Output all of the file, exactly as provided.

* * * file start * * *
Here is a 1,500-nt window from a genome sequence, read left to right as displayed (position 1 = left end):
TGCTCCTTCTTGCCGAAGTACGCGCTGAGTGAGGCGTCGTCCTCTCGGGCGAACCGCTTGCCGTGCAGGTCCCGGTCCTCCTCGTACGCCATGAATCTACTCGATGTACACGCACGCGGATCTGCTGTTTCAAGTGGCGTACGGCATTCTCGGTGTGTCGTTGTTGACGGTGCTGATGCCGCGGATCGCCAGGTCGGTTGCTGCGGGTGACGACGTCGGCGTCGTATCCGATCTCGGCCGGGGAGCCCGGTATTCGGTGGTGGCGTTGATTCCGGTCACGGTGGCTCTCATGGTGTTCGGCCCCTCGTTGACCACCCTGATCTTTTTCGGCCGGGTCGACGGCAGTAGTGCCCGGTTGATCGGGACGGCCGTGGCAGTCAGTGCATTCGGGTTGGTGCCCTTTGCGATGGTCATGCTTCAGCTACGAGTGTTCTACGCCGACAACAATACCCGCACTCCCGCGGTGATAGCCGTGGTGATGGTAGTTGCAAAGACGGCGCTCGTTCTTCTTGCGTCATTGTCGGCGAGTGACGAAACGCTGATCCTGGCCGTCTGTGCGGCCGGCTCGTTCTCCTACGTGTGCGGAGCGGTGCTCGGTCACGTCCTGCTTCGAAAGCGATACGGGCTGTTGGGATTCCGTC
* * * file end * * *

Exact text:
Here is a 1,500-nt window from a genome sequence, read left to right as displayed (position 1 = left end):
TGCTCCTTCTTGCCGAAGTACGCGCTGAGTGAGGCGTCGTCCTCTCGGGCGAACCGCTTGCCGTGCAGGTCCCGGTCCTCCTCGTACGCCATGAATCTACTCGATGTACACGCACGCGGATCTGCTGTTTCAAGTGGCGTACGGCATTCTCGGTGTGTCGTTGTTGACGGTGCTGATGCCGCGGATCGCCAGGTCGGTTGCTGCGGGTGACGACGTCGGCGTCGTATCCGATCTCGGCCGGGGAGCCCGGTATTCGGTGGTGGCGTTGATTCCGGTCACGGTGGCTCTCATGGTGTTCGGCCCCTCGTTGACCACCCTGATCTTTTTCGGCCGGGTCGACGGCAGTAGTGCCCGGTTGATCGGGACGGCCGTGGCAGTCAGTGCATTCGGGTTGGTGCCCTTTGCGATGGTCATGCTTCAGCTACGAGTGTTCTACGCCGACAACAATACCCGCACTCCCGCGGTGATAGCCGTGGTGATGGTAGTTGCAAAGACGGCGCTCGTTCTTCTTGCGTCATTGTCGGCGAGTGACGAAACGCTGATCCTGGCCGTCTGTGCGGCCGGCTCGTTCTCCTACGTGTGCGGAGCGGTGCTCGGTCACGTCCTGCTTCGAAAGCGATACGGGCTGTTGGGATTCCGTC